An independently-owned theater or local chain could pretty much do what it wanted, as long as the manager could bid to get hands on it and book it for show.  To get a good play of all the good titles coming out, some movies only played a week, or two weeks, at the manager's discretion, and every Fine Arts theater gave you a calendar of what would be showing there that month, and when it would leave...If they said that "The Deer Hunter" would only be playing for one week, one week was what you had to see it.  In between, they could also show anything they liked as filler--Which could not only mean discovering an underplayed critical favorite, just because the management thought more people could see it, but also showing some college-town classic films on the Tuesday-Thursday nights before the big movie came in on Friday.  Had to show something.
One other hometown advantage a local-chain theater had, was that being relatively independent, and booking their own movies, they weren't as beholden to pay their "duty" back to the studios in crippling percentages of ticket sales, to boost hit studio profit numbers.  The theater just had to keep itself operating, and make enough money to show something else--You didn't so much buy a ticket to the movie, as you bought a ticket to the theater, to watch a movie.  Which meant that the theater could sell you ten tickets at once, for anything you want to see that month...What did it matter, as long as the cash was paid?  It was a little easier to do back in the early 80's when first night ticket prices had gone up to $3, but for me, I always KNEW what present would be in my birthday and Christmas haul:  For the insane (to me) luxury of $30, a Fine Arts 10-ticket card--punched off for every movie like a train ticket--would keep me in moviegoing clover for the next three to four months.  You can do that today with refillable gift cards at chain cineplexes, if you don't mind paying $100-150 to relive the thrill, but the fact that you already had your tickets, not the payment, made moviegoing more of an impulse.  If the little down-the-hall theater was showing a rare MGM revival, deciding to go out to see it was same "huh, haven't seen it!" impulse as streaming a movie on Netflix, which was also "free" for the taking.

And there were a few old revivals floating around back then--MGM and Columbia had TV income to fall back on, but TV didn't show Gone With the Wind, and only showed Wizard of Oz once a year.  I remember my dad telling me for my own good that I should see Forbidden Planet if I liked those cool sci-fi movies of the late 70's--And if it was showing at the Theater 2 in an MGM double feature with The Time Machine, well, there ya go.  It was free and it was Tuesday.  The 1940 Thief of Bagdad I'd never seen until a big restoration; Duck Soup and Horsefeathers might be shown together, and even if it wasn't the first time watching it, it was still fun to hear a modern audience react to Groucho's uncharacteristically contemporary snark.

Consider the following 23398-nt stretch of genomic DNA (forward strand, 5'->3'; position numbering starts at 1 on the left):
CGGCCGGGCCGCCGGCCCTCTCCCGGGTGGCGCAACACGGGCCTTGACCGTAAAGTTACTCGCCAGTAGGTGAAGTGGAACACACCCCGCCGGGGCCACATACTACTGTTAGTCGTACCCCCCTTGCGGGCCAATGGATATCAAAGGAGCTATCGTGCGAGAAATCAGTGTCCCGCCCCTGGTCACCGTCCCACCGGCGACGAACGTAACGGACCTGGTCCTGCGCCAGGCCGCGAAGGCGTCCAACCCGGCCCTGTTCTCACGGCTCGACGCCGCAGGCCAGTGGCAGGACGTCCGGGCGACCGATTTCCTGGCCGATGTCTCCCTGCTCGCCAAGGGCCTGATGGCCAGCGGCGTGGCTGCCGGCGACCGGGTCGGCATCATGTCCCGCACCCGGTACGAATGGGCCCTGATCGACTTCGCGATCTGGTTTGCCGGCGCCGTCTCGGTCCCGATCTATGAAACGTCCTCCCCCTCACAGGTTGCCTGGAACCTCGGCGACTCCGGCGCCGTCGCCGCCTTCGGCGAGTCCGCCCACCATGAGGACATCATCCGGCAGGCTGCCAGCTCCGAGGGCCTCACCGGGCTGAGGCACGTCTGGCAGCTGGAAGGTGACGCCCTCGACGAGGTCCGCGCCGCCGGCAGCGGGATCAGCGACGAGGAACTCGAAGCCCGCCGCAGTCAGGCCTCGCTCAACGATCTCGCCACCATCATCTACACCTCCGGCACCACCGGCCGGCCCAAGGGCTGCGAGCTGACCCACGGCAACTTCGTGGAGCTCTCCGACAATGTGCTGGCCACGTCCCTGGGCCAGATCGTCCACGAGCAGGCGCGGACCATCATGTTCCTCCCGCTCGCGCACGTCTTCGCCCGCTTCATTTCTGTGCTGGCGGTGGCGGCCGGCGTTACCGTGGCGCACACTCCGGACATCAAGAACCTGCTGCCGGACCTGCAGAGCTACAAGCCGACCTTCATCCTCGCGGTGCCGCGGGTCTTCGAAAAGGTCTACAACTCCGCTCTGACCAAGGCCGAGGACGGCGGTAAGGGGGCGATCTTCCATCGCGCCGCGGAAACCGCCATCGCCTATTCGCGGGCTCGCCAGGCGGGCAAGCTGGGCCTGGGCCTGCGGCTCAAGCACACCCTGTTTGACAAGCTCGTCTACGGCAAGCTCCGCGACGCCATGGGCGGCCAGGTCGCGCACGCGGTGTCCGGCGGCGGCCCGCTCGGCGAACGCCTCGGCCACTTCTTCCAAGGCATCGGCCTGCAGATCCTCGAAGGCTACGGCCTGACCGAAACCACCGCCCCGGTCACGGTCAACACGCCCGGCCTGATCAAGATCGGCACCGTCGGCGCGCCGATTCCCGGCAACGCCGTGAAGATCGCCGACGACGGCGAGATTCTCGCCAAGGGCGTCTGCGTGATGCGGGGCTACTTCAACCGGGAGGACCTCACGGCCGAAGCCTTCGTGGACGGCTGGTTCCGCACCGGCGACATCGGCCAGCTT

It wasn't the TCM Fathom classic screenings at Cinemark mall plexes--A small corner sixty-seater, with no stadium seating, wasn't a "showplace" of movies, it was a place where you got together to watch them.  It was small enough to watch old movies even if they weren't new hits, just because you wanted to be part of an audience watching them.  You walked out of the theater onto a woodsy street, to the town's meter parking lot just across the way, and maybe even talked about how fun the movie was if you hadn't seen it before.  Most people don't do that today.  They're too concerned about the trouble it took just to get to the theater, and how to get out of it.

I'd drifted away from the theater when I'd drifted away from MetroWest, further out in the state at the end of the 80's.  If it was a surprise to find out thirty years later that the theater was still around, it was a bigger surprise to find out what had happened to it:
As the industry fell away from independently owned theaters, and the Fine Arts chain folded along with every other chain theater in downtown Boston, the theater kept its name as just Maynard's local first-run three-screen, showing the big hit movies you didn't have to go all the way out to the big plexes in Framingham to see.  But the old building was in a state of decay, to the point that the owners pretty much let it go to ruin, finally selling the building in 2012.  (Even a small cafe restaurant that used to sit next door, where most would have a croissant and coffee before the movie, was now a dirty vacant eyesore.)

New owner Steve Trumble made news for the "insane" decision to buy and restore the theater building and projection system, and by that point, restoration it needed.  DESPERATELY.
Why would he take on a challenge to restore a theater where locals had complained for ten years about the decay, where every hallway, every ceiling and every wiring looked like it would be better demolished for public safety?  Because, as an area native, he remembered the theater.  "I remember exactly where I sat when I saw my first James Bond movie," Trumble commented in interviews about why he took on the project.  
Funny you should mench, Steve--I remember exactly where I sat when I first saw Forbidden Planet with my dad.  It was three or four rows down from where you're standing, in fact.  
Everyone remembers a local theater, if it's about the theater and not the movies.

It's good to know the local independent or semi-independent theater is not dead.  Starved, wounded, throttled, neglected, and forced to show Suicide Squad today, but not dead.  It lives because people want to see it alive, and don't like to imagine what happens when we make them extinct.
Trumble spent years of construction money to bring back the Fine Arts he remembered in Maynard's town square, and even promised that Theater 2...well, now it's Theater 3, would continue to show occasional old-film revivals, DVD and TCM be darned.  Even if, when he started, the lack of old prints kept by current studios on digital-projection meant that Saturday Night Fever and Spaceballs had to be considered "old classics".
The current showtimes show all three theaters filled with the last of a busy summer's hits, but a quiet September and October is on its way.  Meanwhile "Fans of Films" screenings still show up as a filmgoer event on Tuesdays and Wednesdays once a month.
Make it Goldfinger or Duck Soup, Steve, and you've got a deal.